After revising some notes on exegesis here yesterday, I wanted to do some more work looking at how characters in Luke are presented. I started with the angel Gabriel and found some interesting things:
Gabriel is introduced as ἄγγελος κυρίου in v11. For the next few verses he is simply referred to as ὁ ἄγγελος (1:13, 18, 19).
In v19, the angel responds to Zechariah’s request for a sign by introducing himself and explaining who he is. It is only here that we learn the angel’s name (Γαβριὴλ). Since this verse is Gabriel himself talking, he uses the first person pronoun to refer to himself. The end of Gabriel’s speech to Zechariah in v20 is the last we hear from Gabriel in this pericope. We are not given any details about his departure.
The next mention of Gabriel is in v26 when we are told that he is sent to Mary. It is interesting that when the angel is introduced in this next episode (vv26-38) we are told his name, rather than a simple noun phrase (like in v11). I take it that Luke does this intentionally so that we know that the angel who appears to Mary is the same as the one who appeared previously to Zechariah. This ties these two episodes together (vv5-25 and vv26-38). This verse (v26) and v11 are the only uses of the name Gabriel in the NT.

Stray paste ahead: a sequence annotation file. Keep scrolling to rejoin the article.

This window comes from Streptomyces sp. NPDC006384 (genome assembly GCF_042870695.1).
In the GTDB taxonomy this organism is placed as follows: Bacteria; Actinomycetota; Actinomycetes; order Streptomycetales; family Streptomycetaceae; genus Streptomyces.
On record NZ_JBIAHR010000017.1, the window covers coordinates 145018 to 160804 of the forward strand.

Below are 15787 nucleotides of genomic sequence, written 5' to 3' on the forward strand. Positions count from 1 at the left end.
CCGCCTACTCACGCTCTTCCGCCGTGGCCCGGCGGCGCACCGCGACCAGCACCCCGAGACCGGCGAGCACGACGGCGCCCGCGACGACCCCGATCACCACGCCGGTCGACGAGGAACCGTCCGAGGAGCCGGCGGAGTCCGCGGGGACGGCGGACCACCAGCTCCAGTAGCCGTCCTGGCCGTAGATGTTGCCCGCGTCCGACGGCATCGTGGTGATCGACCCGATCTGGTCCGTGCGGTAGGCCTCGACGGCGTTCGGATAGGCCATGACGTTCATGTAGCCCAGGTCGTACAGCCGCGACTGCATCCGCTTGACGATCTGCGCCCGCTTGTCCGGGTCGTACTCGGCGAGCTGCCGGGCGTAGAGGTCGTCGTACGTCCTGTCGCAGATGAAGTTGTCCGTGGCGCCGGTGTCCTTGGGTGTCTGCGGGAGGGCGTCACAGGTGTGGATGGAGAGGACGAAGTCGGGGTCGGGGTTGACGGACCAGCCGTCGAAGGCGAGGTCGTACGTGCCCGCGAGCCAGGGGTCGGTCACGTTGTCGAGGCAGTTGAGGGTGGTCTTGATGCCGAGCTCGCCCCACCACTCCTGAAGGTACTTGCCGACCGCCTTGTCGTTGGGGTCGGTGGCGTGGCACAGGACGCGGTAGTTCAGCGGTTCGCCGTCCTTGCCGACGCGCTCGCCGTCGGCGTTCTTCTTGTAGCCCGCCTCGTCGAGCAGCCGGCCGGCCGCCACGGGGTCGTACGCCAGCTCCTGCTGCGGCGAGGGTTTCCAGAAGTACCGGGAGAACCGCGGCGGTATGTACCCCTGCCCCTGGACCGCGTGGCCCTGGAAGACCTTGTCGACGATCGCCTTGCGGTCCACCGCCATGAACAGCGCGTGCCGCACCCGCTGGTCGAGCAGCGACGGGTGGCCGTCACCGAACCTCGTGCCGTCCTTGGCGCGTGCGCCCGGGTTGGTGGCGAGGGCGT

After being introduced with his proper name, the narrative reverts to using ὁ ἄγγελος (vv30, 34, 35, 38) as well as one pronominal reference (v28).
V38 draws the episode to a conclusion by telling us that the angel departed from Mary. This verses is not paralleled in Gabriel’s appearance to Zechariah.
The next mention of ὁ ἄγγελος is 2:9. Here the angel is introduced in exactly the same was as in 1:11, yet this angel is never specifically named as Gabriel (or anyone else).
Overall, Gabriel is portrayed as an angel having considerable significance and position as God’s messenger. In v19 he appeals to his own name and standing before God as a means of rebuking Zechariah. He also has some authority since he pronounces the judgement of dumbness and muteness on Zechariah. At the same time, Gabriel is pictured much more ‘gently’ in his appearance to Mary. He is more patient with her. Furthermore, the repeated use of the noun ὁ ἄγγελος to refer to Gabriel shows that his is certainly not the center of attention but just a messenger sent by God to announce the continuance of God’s redemptive plan (cf. v26).
[ Gabriel is also mentioned in Daniel 8:16 and 9:21. ]